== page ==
come from farming backgrounds and always dreamed of owning land where they could grow produce and raise animals https://ui.constantcontact.com/visualeditor/visual_editor_previe... sustainably. In 2004, their dream became a reality, and they have been growing produce and flowers organically in East Boulder County since 2005. Jason's family has been farming in Boulder County since 1859. He grew up on the family farm. For six years, during and after high school Jason worked on a large conventional hay/wheat/corn and cattle farm in Boulder County. After high school, Jason was a full-time, year-round farm employee who dealt with all aspects of the farm (planting, cultivating, irrigating, cutting, baling). From the time Natalie was 5 years old, she spent summers in Switzerland, working with her cousins on their dairy farm. Those summers on the farm are Natalie's fondest childhood memories, and she still returns to visit.

Inspiration Lisa Tanguma Our first Inspiration piece introduces you to Lisa Tanguma. Lisa wears a lot of hats at our JCC /S&F Community Center. Better known as the "Starbucks Girl" because very seldom will you see her without one in her hand, she wears the titles of Pilates Coordinator, Personal Trainer, Pilates Instructor and Group Exercise Instructor (voted best by the Denver Post), coordinator of JCC's Run the Republic /Fight for Air fundraiser and now coordinator of our newest program, Edibly Fit CSA (Community Supported Agriculture). Last year she celebrated a decade of service to the JCC. "It was a great honor to be asked by the JCC to coordinate Edibly Fit", said Lisa, "It is right in line with my personal philosophy that physical wellness includes what you put into your body as fuel, not just how often you exercise. Creating and coordinating programs or events is my specialty and I love doing it. I have a Green vision for the JCC and surrounding community that includes environmentalism, sustainability and conservation", explains Lisa. "Edibly Fit may only be a baby step, but each step brings us closer to fulfilling the Hazon vision. Our goal is to transform the way we look at food over the next six years, so that by September 2015 - at the end of the next shmita (sabbatical) year in the Jewish tradition, we will be demonstrably weaving commitments to sustainability into the fabric of Jewish life in the Denver community. Thank you, Lisa, for adding Edibly Fit coordinator to your already abundant JCC resume.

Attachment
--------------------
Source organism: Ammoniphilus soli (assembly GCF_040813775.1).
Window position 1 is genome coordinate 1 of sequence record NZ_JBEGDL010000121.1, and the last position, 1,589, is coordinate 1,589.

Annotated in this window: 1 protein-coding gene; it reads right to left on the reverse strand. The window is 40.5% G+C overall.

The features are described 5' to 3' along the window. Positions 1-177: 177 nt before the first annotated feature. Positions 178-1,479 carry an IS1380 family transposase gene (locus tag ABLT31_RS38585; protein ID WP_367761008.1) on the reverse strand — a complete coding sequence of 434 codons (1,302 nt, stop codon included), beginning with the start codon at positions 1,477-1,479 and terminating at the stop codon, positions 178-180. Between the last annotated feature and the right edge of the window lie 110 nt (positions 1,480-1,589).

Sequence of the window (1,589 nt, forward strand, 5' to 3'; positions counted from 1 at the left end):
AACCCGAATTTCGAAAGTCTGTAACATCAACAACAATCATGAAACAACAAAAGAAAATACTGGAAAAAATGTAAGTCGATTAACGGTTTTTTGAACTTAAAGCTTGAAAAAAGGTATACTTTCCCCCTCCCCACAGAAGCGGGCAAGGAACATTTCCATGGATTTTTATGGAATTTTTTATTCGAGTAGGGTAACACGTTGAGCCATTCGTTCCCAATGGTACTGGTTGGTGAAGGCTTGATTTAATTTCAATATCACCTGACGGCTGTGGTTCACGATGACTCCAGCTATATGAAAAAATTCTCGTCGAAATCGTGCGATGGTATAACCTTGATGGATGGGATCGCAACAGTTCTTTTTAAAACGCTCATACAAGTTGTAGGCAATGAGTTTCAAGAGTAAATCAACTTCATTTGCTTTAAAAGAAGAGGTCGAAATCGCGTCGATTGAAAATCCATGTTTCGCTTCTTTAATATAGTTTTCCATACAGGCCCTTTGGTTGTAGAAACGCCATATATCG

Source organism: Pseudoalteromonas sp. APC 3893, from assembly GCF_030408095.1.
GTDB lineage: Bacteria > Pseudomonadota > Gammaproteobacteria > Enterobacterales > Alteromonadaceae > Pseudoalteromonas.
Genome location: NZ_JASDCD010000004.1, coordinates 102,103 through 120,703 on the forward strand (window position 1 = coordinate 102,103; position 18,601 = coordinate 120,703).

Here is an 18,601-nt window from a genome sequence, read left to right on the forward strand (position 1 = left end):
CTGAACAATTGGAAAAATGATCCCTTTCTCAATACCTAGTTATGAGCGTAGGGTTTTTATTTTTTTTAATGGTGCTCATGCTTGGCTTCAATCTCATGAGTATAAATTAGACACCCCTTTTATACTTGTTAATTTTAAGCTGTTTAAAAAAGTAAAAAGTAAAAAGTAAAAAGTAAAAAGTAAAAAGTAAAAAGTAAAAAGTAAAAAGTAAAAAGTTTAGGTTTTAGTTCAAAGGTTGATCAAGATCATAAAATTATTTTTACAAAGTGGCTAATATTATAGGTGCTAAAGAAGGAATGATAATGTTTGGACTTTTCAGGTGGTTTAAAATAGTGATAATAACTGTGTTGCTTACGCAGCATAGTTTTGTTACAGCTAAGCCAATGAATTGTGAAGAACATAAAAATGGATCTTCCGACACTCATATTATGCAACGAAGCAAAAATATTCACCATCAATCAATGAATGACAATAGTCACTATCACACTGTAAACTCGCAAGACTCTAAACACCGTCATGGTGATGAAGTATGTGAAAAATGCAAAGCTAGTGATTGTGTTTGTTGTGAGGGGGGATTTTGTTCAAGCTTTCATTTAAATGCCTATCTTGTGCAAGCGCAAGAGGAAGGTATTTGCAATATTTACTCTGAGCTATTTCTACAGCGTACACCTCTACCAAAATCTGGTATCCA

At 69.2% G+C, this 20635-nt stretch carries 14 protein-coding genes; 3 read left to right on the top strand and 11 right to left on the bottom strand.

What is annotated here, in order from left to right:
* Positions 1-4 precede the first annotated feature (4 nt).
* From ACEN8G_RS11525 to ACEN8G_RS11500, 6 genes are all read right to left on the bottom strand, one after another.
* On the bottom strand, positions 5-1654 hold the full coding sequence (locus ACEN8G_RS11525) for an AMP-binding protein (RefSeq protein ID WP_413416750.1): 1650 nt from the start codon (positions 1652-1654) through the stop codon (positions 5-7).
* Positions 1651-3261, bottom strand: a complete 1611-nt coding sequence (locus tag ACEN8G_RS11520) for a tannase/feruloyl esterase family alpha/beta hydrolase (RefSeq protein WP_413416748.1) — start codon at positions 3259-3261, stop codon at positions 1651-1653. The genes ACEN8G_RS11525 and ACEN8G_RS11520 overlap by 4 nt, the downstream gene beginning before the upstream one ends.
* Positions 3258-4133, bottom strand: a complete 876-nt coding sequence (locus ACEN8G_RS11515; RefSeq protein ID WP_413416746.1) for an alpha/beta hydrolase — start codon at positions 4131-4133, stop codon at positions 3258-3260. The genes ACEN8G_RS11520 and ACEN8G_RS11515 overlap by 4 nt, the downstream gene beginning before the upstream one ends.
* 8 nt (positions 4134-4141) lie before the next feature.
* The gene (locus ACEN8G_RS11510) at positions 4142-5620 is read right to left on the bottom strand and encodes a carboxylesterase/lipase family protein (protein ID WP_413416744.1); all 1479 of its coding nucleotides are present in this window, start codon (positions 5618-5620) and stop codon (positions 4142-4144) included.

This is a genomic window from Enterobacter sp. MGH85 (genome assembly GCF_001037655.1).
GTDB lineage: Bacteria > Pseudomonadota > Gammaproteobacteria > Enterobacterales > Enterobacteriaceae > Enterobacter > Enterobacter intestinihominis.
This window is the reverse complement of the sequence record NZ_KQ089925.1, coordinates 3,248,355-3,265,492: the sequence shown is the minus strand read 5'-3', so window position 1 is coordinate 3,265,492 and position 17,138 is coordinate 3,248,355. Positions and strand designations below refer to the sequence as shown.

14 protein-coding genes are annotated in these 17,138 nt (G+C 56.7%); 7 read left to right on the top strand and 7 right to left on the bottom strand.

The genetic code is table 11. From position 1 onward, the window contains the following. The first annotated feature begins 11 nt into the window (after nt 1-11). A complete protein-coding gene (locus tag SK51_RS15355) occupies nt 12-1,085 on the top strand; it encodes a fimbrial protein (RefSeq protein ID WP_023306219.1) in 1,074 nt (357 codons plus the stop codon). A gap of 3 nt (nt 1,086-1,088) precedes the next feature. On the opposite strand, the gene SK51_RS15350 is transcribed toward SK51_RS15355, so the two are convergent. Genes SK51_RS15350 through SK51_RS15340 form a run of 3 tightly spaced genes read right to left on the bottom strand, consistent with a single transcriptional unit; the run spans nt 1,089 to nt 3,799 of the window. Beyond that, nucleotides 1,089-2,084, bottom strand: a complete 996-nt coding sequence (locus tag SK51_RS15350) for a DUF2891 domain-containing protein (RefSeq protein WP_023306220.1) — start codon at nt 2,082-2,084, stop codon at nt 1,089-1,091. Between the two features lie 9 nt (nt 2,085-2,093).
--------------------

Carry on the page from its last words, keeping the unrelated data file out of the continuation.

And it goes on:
Recipe: Pan Fried Corona Beans & Kale Sent in by Jen Channen (CSA Volunteer) Be sure to wash the kale well, so you don't end up with grit in your beans. You can use dried beans that you cook yourself, and would highly recommend using them over canned beans - they

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Edibly Fit

educators and individuals address these topics through a Jewish lens: JFEN-Jewish Food Education Network. JFEN is being used in Jewish day schools, synagogues, at camps, and at home. Check out our local Boulder, CO chapter. For information on the Jewish Food Education Network visit www.hazon.org.

Recipe:

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Pan Fried Corona Beans & Kale Sent in by Jen Channen (CSA Volunteer) Be sure to wash the kale well, so you don't end up with grit in your beans. You can use dried beans that you cook yourself, and would highly recommend using them over canned beans - they brown up better and are less likely to go to mush. I used giant corona beans, but you could use runner cannellini, or something similar. I like the white beans because they take on a lot of color in the pan. Alternate recipe - I'm confident you could do this preparation with gnocchi (don't boil the gnocchi first) in place of the beans. Ingredients: 1/2 bunch / 6 oz / 170 g dino kale or lacinato kale, remove stems 2 tablespoons extra virgin olive oil 2-3 big handfuls of cooked large white beans (see head notes) 1/4 teaspoon fine grain seasalt 1/3 cup / 1 1/2 oz / 45 g walnuts, lightly toasted 1 clove garlic, minced 1/8 teaspoon freshly grated nutmeg Scant 1 tablespoon fresh lemon juice Zest of 1 lemon 1/3 cup / 1/2 oz / 15 g freshly grated Parmesan cheese Finely chop the kale, wash it, and shake off as much water as you can. Set aside. Heat the olive oil over medium-high heat in the widest skillet you own. Add the beans in a single layer. Stir to coat the beans, then let them sit long enough to brown on one side, about 3 or 4 minutes, before turning to brown the other side, also about 3 or 4 minutes. The beans should be golden and a bit crunchy on the outside. Add the kale and salt to the pan and cook for less than a minute, just long enough for the kale to lose a bit of its structure. Stir in the walnuts and garlic, wait 10 seconds, then stir in the nutmeg. Wait ten seconds and stir in the lemon juice and zest. Remove from heat and serve dusted with Parmesan cheese. Have a recipe you want to share? Send it to Lisa Tanguma at ltanguma@jccdenver.org.